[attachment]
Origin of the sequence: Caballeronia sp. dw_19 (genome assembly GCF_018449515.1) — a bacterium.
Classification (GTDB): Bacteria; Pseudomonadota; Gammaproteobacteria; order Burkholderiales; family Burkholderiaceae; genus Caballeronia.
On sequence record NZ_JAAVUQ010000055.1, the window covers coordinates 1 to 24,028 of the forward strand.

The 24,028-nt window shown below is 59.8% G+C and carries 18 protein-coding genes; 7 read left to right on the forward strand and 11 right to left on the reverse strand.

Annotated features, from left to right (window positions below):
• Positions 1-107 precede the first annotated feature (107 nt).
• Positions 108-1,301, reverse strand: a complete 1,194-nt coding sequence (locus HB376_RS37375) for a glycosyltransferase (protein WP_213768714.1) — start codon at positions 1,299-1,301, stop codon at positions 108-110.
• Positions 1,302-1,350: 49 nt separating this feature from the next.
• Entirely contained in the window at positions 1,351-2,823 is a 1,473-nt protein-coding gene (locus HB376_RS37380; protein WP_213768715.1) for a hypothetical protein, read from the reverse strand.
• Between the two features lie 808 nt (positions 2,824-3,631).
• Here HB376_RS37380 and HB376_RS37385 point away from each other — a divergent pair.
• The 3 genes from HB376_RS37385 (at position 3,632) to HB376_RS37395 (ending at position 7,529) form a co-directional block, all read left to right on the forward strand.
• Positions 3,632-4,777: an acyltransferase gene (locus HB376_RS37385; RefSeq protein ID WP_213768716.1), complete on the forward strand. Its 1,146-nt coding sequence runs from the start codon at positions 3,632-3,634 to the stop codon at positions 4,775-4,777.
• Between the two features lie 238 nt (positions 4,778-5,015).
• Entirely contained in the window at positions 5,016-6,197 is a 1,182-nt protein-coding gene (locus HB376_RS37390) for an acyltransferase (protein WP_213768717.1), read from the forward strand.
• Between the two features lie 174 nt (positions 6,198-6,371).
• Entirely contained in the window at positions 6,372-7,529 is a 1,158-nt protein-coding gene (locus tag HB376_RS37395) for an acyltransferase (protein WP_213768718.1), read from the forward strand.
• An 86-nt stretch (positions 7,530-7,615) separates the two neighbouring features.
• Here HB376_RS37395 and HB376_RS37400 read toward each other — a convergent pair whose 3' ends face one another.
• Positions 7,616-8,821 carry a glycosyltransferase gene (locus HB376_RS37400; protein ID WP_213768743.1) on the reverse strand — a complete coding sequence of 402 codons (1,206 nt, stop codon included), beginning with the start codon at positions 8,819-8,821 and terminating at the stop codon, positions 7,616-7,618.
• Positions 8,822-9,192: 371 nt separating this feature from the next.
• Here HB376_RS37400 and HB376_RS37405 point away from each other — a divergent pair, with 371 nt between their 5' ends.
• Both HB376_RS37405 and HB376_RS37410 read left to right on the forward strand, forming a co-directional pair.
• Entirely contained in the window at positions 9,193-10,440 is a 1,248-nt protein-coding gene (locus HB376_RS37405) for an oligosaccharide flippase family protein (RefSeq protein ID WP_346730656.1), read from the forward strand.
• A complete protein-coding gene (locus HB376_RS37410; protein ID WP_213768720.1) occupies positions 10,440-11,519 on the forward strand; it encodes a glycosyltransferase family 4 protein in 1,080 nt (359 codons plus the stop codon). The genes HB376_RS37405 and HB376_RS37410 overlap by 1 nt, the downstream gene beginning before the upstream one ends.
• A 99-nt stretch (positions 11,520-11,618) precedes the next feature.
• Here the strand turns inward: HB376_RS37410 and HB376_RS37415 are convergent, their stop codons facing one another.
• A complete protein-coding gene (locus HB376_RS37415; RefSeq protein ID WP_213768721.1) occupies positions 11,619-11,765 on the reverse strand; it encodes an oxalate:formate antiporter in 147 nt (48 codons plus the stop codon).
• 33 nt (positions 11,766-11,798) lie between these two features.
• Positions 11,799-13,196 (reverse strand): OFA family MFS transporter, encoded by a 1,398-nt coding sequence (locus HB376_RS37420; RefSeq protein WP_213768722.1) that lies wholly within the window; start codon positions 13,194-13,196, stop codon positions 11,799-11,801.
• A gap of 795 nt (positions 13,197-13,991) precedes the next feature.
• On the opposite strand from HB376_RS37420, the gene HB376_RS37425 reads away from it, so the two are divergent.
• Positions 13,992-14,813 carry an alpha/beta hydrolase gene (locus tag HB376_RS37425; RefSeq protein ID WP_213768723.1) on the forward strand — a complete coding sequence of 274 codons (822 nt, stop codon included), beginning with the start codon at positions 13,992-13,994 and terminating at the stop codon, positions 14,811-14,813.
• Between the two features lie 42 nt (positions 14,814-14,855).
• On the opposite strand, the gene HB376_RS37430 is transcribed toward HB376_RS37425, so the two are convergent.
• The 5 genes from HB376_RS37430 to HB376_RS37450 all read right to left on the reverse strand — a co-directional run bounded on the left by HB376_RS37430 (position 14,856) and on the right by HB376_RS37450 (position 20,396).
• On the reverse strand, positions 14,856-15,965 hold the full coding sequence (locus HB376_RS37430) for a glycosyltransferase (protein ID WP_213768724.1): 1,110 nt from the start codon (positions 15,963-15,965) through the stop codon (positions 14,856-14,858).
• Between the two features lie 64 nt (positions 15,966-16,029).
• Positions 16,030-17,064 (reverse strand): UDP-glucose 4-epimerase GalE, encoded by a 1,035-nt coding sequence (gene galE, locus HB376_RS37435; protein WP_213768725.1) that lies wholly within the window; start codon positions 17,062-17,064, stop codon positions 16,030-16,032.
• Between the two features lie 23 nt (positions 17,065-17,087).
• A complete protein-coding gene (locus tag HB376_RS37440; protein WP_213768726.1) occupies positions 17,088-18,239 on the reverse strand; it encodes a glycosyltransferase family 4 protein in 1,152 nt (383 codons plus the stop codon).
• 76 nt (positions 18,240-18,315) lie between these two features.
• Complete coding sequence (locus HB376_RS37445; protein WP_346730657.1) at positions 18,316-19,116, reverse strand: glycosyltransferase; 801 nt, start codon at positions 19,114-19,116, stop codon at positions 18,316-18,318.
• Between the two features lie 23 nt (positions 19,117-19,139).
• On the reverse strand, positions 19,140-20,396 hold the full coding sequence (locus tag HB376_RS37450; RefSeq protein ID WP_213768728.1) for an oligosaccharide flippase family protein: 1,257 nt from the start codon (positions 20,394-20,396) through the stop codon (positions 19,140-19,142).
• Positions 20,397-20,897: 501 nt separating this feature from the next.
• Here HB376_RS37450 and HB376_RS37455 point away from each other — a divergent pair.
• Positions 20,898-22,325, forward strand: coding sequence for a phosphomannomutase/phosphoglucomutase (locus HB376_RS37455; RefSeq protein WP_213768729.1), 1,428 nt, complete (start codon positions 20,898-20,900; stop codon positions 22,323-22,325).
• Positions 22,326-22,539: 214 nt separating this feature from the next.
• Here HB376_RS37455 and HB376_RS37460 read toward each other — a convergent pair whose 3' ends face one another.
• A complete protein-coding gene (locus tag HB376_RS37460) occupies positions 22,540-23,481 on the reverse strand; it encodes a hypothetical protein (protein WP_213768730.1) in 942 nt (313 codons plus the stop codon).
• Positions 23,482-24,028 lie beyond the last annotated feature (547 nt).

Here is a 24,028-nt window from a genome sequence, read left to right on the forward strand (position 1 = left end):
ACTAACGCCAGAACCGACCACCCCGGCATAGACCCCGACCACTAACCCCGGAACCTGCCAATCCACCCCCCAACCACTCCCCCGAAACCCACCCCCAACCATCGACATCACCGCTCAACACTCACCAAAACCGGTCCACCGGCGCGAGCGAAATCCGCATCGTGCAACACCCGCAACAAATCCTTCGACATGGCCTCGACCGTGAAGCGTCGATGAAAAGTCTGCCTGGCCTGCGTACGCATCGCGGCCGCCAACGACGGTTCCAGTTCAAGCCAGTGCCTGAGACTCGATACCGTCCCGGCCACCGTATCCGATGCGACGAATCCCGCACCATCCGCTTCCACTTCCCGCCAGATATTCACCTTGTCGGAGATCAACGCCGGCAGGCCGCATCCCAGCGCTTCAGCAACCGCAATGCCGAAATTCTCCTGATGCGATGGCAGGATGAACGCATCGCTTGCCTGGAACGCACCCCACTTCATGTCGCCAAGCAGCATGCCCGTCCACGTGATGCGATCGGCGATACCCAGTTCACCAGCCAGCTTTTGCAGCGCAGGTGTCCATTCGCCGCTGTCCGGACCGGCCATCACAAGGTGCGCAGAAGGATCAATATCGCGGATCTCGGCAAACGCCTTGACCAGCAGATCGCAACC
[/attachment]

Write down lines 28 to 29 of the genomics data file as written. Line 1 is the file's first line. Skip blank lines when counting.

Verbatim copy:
• A complete protein-coding gene (locus HB376_RS37415; RefSeq protein ID WP_213768721.1) occupies positions 11,619-11,765 on the reverse strand; it encodes an oxalate:formate antiporter in 147 nt (48 codons plus the stop codon).
• 33 nt (positions 11,766-11,798) lie between these two features.